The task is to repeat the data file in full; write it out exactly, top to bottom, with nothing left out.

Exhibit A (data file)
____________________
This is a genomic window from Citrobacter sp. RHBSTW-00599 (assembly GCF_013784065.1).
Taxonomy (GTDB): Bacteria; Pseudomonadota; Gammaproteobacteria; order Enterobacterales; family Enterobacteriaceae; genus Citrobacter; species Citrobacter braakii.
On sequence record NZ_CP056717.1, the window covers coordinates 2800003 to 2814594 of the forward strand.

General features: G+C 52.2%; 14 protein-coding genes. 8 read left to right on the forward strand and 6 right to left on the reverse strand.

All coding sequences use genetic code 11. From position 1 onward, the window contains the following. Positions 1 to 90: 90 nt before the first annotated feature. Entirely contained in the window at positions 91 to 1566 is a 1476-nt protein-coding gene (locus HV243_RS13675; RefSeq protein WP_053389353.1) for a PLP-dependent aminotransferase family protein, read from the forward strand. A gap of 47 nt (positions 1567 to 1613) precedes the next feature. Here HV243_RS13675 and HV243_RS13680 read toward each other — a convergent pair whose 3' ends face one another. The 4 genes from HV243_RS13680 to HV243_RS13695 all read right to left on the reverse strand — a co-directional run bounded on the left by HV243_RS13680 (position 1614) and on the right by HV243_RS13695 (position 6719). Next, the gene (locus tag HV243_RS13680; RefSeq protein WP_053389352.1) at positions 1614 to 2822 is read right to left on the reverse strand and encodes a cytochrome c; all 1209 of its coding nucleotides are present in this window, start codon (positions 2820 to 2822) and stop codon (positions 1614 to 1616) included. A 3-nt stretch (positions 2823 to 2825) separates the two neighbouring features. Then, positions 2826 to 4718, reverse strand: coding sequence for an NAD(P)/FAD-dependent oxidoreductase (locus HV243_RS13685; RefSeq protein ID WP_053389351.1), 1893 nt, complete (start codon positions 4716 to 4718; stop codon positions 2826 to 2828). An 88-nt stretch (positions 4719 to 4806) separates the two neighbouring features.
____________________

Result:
This is a genomic window from Citrobacter sp. RHBSTW-00599 (assembly GCF_013784065.1).
Taxonomy (GTDB): Bacteria; Pseudomonadota; Gammaproteobacteria; order Enterobacterales; family Enterobacteriaceae; genus Citrobacter; species Citrobacter braakii.
On sequence record NZ_CP056717.1, the window covers coordinates 2800003 to 2814594 of the forward strand.

General features: G+C 52.2%; 14 protein-coding genes. 8 read left to right on the forward strand and 6 right to left on the reverse strand.

All coding sequences use genetic code 11. From position 1 onward, the window contains the following. Positions 1 to 90: 90 nt before the first annotated feature. Entirely contained in the window at positions 91 to 1566 is a 1476-nt protein-coding gene (locus HV243_RS13675; RefSeq protein WP_053389353.1) for a PLP-dependent aminotransferase family protein, read from the forward strand. A gap of 47 nt (positions 1567 to 1613) precedes the next feature. Here HV243_RS13675 and HV243_RS13680 read toward each other — a convergent pair whose 3' ends face one another. The 4 genes from HV243_RS13680 to HV243_RS13695 all read right to left on the reverse strand — a co-directional run bounded on the left by HV243_RS13680 (position 1614) and on the right by HV243_RS13695 (position 6719). Next, the gene (locus tag HV243_RS13680; RefSeq protein WP_053389352.1) at positions 1614 to 2822 is read right to left on the reverse strand and encodes a cytochrome c; all 1209 of its coding nucleotides are present in this window, start codon (positions 2820 to 2822) and stop codon (positions 1614 to 1616) included. A 3-nt stretch (positions 2823 to 2825) separates the two neighbouring features. Then, positions 2826 to 4718, reverse strand: coding sequence for an NAD(P)/FAD-dependent oxidoreductase (locus HV243_RS13685; RefSeq protein ID WP_053389351.1), 1893 nt, complete (start codon positions 4716 to 4718; stop codon positions 2826 to 2828). An 88-nt stretch (positions 4719 to 4806) separates the two neighbouring features.